Our schools are the foremost instrument in this process of molding the young. It was a useful and possibly a justified goal when society knew what particular skills its economy required. Then it worked for a large number of the population over the span of their lives. Now, times have changed. We no longer can foresee what the future holds for us. We don’t know what skills will be valued above others. When I was doing research in biochemistry many years ago, I used a slide-rule for my calculations. It was a slow inaccurate process. Now, everyone has a calculator on their phone, and the need for arithmetic computation is obsolete. Oh, how many hours and hours did we waste on them! Same with handwriting and spelling. Almost all written communications are electronic.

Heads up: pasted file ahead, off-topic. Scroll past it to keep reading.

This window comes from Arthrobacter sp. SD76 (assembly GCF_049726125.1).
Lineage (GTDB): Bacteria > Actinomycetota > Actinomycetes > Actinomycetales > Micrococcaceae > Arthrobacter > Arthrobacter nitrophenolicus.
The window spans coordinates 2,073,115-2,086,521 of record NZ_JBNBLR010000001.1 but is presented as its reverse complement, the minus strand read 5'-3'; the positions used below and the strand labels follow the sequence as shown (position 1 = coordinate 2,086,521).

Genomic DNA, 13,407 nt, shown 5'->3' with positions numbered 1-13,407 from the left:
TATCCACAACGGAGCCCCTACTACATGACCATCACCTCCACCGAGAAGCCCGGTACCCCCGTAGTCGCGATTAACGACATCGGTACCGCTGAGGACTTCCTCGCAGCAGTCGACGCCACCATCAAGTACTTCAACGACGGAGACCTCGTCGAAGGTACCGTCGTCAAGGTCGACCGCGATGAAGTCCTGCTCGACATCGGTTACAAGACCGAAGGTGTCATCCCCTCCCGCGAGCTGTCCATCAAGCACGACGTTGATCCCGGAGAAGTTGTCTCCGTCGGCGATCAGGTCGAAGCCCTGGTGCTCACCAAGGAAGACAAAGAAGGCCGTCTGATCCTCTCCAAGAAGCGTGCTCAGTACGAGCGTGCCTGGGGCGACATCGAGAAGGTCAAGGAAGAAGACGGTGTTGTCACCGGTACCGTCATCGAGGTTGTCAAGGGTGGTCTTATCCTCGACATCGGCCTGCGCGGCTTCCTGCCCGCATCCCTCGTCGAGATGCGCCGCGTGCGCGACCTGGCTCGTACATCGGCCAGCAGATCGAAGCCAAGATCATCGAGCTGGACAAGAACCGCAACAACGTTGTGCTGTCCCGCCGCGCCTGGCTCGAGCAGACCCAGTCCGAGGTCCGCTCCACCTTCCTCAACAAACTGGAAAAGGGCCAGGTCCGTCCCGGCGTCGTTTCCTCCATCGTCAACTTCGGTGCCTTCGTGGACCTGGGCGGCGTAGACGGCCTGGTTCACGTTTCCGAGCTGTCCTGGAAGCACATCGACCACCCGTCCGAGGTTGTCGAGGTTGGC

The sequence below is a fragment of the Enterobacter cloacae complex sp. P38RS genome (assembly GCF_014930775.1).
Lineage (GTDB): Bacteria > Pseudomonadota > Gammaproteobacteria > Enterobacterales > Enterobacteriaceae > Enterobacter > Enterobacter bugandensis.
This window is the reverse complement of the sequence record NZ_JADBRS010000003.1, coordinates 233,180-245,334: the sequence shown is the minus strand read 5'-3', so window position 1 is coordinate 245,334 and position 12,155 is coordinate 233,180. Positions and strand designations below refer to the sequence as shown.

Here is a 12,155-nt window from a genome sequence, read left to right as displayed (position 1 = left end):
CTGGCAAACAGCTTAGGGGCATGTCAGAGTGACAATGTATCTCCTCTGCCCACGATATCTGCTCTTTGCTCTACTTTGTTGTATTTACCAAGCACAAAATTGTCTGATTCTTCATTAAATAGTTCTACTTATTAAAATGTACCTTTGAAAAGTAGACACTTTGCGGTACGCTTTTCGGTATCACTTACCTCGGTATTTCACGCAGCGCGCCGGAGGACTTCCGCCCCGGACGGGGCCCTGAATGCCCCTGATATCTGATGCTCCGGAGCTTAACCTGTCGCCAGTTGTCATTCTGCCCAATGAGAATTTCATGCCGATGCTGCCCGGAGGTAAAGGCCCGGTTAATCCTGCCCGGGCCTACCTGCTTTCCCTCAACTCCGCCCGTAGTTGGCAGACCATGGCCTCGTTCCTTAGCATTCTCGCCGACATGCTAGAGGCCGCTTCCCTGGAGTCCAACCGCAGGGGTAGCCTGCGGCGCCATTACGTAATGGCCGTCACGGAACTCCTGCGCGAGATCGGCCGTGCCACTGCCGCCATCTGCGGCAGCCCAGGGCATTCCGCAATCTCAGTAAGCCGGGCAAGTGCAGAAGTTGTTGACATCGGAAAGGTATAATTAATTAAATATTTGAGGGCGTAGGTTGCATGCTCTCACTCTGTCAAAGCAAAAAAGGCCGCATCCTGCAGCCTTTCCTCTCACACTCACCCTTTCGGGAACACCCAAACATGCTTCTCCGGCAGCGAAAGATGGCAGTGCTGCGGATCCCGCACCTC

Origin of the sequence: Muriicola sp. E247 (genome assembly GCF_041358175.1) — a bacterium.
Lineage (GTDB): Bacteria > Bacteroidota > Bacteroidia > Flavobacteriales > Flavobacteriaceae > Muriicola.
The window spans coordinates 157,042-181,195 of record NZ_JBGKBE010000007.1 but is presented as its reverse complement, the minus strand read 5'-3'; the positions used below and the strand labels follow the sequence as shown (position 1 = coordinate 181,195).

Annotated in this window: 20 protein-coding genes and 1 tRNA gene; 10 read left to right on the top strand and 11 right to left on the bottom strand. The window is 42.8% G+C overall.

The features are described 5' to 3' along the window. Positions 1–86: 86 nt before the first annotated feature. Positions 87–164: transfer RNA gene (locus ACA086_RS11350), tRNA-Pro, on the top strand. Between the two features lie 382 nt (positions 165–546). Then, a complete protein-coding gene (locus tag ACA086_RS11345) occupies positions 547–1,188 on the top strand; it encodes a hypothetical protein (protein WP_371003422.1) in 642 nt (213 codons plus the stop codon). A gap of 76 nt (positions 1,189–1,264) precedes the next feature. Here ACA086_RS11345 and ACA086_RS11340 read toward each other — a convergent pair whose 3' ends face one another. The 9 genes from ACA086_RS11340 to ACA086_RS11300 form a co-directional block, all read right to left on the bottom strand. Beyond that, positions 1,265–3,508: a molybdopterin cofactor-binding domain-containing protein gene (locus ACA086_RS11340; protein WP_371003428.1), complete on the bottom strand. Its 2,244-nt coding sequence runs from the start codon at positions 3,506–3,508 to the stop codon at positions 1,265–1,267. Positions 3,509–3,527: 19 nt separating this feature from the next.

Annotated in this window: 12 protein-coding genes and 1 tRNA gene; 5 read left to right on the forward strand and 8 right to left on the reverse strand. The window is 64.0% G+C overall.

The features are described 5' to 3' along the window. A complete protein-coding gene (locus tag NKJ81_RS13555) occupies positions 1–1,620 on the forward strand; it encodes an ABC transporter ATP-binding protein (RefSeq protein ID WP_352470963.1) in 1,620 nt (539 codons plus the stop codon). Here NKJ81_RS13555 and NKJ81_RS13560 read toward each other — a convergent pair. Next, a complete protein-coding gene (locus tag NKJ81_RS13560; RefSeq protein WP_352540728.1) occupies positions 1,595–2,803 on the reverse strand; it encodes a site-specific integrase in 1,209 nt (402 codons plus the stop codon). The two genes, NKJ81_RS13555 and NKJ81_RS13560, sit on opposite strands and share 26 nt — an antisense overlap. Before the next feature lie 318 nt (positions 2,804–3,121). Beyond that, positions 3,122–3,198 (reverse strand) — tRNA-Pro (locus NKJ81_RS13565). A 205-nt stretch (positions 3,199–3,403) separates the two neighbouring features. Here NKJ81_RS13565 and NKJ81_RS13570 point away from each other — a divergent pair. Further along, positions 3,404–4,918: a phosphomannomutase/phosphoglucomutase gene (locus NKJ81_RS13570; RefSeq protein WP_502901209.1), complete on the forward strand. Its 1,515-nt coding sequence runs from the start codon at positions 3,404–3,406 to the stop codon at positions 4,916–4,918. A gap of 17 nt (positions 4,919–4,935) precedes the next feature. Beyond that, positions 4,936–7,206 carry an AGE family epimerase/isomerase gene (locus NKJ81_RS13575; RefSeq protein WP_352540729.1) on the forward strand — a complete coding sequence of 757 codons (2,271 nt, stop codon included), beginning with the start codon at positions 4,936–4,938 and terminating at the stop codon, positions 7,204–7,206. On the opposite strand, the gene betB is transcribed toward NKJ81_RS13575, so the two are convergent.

What our schools need to teach children is to be flexible in their thinking, to be confident in their ability to make decisions and above all to feel responsible for their own lives as well as for their own communities. These teachings can only be imparted to people who know who they are, to those who are themselves.

I believe that this happens at our school. It happens inside each child in their own mysterious private way. We, the adults, don’t do it — we allow it to be done. Still we get thanked by many of our students for giving them back what they had when they were six and subsequently lost. Many tell me that this is what being a student at SVS meant to them. Those students who came to us before attending other schools aren’t aware of this process, they just live through it. But those who came to us as older children often tell me a variant of the words Jennifer used when she was sixteen:

“When I was six I knew who I was. Then I went to school and I forgot. Now after three years at SVS I found myself again and I know who I am.”


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That’s just what SVS kids do